In the second part of the tour, the intimate relationship of identification that, despite the cultural and temporal distance that separates us from the ancients, makes them very close to us whenever we identify the events of their lives with our own is illustrated. InRoom IV (The Works and Days) we reconstruct, through a series of recent discoveries, important moments of social life, both in the home and in the city, punctuated by private and public rituals. Antiquity has handed down an inexhaustible variety of ways of representing the individual, from Neolithic stele statues to Classical and Hellenistic compositions. A significant selection of these depictions is on display in Hall V (Divine Humans). Prominent among them are the monumental female statue from Santorini, one of the oldest in all of Greek sculpture, exhibited for the first time ever to the general public, the bronze statue of the harringer, and one of the Sardinian giants from Mont’e Prama. Around these deified human figures, we follow the long path that leads the deceased to the afterlife, both through the various depictions of funerary ritual and through the various beliefs in the afterlife that antiquity has handed down to us.

Accompanying the visitor on this journey of discovery and confrontation are a number of extraordinarily representative works from not only the major Italian museums, as part of the National Museum System coordinated by the General Directorate of Museums, but also from very important institutions in Greece. Many of the works in the exhibition are presented to the public for the first time: new discoveries, such as the parade chariot from Civita Giuliana and the statue of Hercules from the Appia Antica Archaeological Park; new acquisitions, such as the Tabula Chigi from the National Roman Museum; and, above all, numerous masterpieces usually kept in the deposits of museums in Italy and Greece, such as the statue of Santorini.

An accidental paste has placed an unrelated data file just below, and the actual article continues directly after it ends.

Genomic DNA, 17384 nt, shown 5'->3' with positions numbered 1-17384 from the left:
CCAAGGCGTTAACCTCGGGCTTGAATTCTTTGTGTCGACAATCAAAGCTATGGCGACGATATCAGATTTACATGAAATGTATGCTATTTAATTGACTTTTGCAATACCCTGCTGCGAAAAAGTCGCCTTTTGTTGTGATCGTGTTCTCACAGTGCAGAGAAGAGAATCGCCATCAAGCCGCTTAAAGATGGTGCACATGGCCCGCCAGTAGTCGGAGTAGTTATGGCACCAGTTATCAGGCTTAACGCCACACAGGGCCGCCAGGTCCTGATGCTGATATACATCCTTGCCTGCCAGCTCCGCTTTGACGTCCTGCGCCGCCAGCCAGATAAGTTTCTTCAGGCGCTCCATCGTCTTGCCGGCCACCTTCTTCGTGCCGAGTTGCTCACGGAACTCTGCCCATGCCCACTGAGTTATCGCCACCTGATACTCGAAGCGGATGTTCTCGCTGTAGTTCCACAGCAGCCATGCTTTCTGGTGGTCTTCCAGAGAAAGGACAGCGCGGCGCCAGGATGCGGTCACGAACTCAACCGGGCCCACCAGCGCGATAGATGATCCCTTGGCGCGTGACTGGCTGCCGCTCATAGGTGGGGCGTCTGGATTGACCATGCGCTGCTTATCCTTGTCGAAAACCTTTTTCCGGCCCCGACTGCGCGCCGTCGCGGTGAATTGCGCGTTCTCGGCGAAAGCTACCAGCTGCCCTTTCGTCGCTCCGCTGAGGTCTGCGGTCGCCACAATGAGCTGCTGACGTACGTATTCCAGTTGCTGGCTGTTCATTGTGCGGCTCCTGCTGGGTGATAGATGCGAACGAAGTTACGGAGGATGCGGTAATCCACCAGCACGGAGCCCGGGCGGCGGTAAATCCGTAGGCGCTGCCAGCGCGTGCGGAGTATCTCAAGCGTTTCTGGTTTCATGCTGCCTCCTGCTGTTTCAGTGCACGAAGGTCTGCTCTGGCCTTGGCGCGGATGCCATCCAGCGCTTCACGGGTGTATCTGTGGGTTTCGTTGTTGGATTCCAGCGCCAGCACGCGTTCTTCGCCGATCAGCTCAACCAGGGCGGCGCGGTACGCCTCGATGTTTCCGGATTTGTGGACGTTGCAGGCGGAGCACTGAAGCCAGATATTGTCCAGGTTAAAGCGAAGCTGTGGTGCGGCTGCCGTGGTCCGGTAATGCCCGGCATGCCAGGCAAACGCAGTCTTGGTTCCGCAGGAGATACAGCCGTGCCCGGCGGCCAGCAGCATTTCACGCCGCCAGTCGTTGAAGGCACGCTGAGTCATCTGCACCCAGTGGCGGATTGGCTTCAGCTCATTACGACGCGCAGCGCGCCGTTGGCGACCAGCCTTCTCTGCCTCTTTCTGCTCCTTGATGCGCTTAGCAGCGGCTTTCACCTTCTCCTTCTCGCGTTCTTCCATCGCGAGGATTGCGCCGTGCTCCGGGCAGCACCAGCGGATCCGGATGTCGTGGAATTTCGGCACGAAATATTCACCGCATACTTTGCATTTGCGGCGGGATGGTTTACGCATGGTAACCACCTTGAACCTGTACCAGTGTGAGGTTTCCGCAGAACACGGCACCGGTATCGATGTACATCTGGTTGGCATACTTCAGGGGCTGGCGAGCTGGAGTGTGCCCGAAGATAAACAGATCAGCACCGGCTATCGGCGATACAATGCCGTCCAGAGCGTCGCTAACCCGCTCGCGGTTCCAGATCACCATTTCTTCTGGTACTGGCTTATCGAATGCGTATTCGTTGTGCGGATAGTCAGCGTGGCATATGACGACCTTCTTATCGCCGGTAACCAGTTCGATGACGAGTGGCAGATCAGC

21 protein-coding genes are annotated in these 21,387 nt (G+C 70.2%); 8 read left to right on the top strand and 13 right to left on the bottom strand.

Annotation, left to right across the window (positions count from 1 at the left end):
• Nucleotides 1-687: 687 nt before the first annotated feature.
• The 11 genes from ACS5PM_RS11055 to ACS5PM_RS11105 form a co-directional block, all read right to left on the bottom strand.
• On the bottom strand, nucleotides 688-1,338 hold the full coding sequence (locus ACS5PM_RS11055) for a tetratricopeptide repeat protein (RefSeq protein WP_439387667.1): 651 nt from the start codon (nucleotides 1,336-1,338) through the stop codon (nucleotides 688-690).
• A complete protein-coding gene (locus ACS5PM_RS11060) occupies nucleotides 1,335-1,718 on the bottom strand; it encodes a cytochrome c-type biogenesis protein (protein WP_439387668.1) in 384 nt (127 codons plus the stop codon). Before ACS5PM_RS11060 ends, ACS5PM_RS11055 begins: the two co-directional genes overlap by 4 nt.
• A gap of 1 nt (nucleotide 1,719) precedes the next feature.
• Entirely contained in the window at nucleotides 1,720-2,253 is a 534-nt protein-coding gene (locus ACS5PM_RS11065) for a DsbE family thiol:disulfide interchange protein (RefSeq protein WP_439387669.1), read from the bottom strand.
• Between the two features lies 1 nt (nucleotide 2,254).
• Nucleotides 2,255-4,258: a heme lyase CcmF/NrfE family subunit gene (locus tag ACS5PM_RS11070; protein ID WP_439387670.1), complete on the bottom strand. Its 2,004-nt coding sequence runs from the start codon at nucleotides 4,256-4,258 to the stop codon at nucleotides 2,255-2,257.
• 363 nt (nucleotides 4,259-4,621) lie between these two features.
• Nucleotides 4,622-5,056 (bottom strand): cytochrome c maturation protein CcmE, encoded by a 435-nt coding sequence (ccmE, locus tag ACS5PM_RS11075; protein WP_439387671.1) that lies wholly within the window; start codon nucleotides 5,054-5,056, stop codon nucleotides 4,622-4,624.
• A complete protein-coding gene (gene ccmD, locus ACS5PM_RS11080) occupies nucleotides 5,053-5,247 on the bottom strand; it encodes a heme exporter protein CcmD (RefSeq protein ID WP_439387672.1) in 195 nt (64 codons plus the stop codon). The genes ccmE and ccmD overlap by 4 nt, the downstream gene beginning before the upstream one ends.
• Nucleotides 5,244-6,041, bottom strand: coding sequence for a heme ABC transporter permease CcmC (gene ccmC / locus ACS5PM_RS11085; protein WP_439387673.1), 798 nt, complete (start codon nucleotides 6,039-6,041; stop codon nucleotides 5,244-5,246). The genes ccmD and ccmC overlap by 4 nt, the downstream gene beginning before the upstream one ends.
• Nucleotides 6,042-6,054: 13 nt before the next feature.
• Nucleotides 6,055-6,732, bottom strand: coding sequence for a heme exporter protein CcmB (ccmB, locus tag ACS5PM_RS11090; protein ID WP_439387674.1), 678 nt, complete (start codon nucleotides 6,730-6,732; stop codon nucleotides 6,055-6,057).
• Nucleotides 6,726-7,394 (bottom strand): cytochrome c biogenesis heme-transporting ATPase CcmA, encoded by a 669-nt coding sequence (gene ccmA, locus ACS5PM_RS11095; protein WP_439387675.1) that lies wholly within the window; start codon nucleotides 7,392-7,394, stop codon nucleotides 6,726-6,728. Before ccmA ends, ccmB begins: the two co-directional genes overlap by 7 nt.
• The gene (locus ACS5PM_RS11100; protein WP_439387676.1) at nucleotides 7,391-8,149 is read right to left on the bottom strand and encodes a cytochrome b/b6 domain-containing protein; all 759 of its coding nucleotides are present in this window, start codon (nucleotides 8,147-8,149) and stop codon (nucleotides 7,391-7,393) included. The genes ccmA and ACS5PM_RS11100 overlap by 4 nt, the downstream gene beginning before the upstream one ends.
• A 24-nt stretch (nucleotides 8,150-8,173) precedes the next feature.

The exhibition represents a further opportunity for the Depositi (Re)scoperti project, conceived and promoted by the National Roman Museum, allowing it not only to continue the initiative, but also to increase it with the creation of new exhibition stages in the institutes of the Lazio Regional Museums Directorate in Nemi and Sperlonga.

“The value of freedom, the value of the West is the common thread of this exhibition. The intent is to propose the origins and the path of our history. I would like to thank the Ministry of Culture and Sports of Greece for the active and friendly cooperation. Our roots lie in Greco-Roman civilization, and it is our task to safeguard and make usable to all this heritage that reminds us of our cultural heritage and inspires our contemporary philosophy. Tradition and modernity, two sides of the same coin, are part of the path of the exhibition The Instant and Eternity. Between Us and the Ancients,” said Culture Minister Gennaro Sangiuliano.

Hours: Tuesday through Sunday from 11 a.m. to 6 p.m.

Photo by Studio Zabalik for Electa

At the Baths of Diocletian, a major exhibition investigates our relationship with the ancients
At the Baths of Diocletian, a major exhibition investigates our relationship with the ancients